Elsewhere in the set, there are also other deleted scenes and outtakes, Agyeman’s tour of the studio, and a feature on the music and monsters. Also, disc 1 includes an entertaining live Doctor Who celebration performance filmed in front of a studio audience, hosted by Tennant and featuring many of the creatures and live music from the show. But the most entertaining and enlightening bonus is Tennant’s own video diaries, giving viewers a true taste of life from the eyes of the current Doctor and revealing his thoughts about each episode. It’s gratifying that Tennant embraced his role to this extent and was so willing to give back to the fans, further enhancing his status as one of the best Doctors ever.

Powered by

About Gordon S. Miller

Gordon S. Miller is the artist formerly known as El Bicho, the nom de plume he used when he first began reviewing movies online for The Masked Movie Snobs in 2003. Before the year was out, he became that site's publisher. Over the years, he has also contributed to a number of other sites as a writer and editor, such as FilmRadar, Film School Rejects, High Def Digest, and Blogcritics. He is the Publisher of Cinema Sentries. Some of his random thoughts can be found at twitter.com/ElBicho_CS
  • Er, Simon Pegg as the Time Lord? I think you mean Sir Derek Jacobi and John Simm.

  • Lynn – US

    “This leads up to the dazzling three-part season finale arc that reveals a second Time Lord played by Simon Pegg in a surprisingly and gleefully evil turn.”

    Please check the credits and correct accordingly, as this roll was performed by Derek Jacobi for most of Utopia, and John Simm for the remaining two episodes.

    Simon Pegg has not appeared in Doctor Who since season 1, when he was in The Long Game as The Editor.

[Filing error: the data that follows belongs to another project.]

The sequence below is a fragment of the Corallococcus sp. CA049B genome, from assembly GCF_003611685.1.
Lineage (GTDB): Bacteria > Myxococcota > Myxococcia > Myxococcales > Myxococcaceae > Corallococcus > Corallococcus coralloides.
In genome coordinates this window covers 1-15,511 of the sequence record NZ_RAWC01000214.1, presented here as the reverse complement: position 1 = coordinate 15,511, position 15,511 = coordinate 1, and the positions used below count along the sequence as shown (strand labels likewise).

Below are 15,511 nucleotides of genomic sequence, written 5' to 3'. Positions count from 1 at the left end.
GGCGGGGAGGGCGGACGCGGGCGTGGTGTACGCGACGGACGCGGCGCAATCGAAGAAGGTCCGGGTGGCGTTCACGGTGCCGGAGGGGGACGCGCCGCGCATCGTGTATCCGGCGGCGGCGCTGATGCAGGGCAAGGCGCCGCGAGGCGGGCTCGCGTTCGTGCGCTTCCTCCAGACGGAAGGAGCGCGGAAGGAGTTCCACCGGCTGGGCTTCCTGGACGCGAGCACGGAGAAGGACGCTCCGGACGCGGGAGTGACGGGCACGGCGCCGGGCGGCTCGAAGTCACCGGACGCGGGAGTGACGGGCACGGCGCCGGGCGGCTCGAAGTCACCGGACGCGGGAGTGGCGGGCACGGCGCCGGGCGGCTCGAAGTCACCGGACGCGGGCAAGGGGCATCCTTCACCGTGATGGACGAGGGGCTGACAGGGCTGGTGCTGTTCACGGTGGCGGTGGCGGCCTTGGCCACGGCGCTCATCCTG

• Lynn, please check the comments accordingly. This mistake has already been pointed out and your repeating to point it serves no one.

  • Lucy

    Her name is Freema Agyeman, not Ageyman. Hard to take a review seriously when a name is consistently misspelt.

  • I see, so the author transposes two letters and his whole opinion is void? Hard to take a commentor seriously when their view is so ignorant and narrow-minded.

  • RJ

    Yo go El Bicho ! I appreciate your review! Don’t let the cyber douches get you down!

  • Thanks, RJ, although what are you doing in the TV/Film section?

    I do appreciate people pointing out errors. I am trusting the authors, and I don’t always know the material. What is not appreciated is the condescending attitude. Hey, good for you that you know this trivia, but get over yourself. You are a “Dr. Who” fan. Trekkies look down on you.

  • Matthew

    Need a comma?

  • Need a life?

  • Xena Peel

    Martha Jones rocks!!! She is the only one, beside Time Lady Romana, that is the Doctor’s equal. The Doctor need to have someone who has his back and not have to be told what needs to be done, like Rose Tyler. Dr. Martha Jones is a woman, not a woman/child like Rose who has not had a post high school education. Dr. Jones reminds me of Mrs. Emma Peel mixed with a little Xena, Warrior Princess.

    I cannot wait until Dr. Jones calls the Doctor and have him come back to her. Dr. Jones is more than eye-candy, she is a fellow scientist which is what the good Doctor needs, he need someone who he can talk to, not someone who he has to talk down to.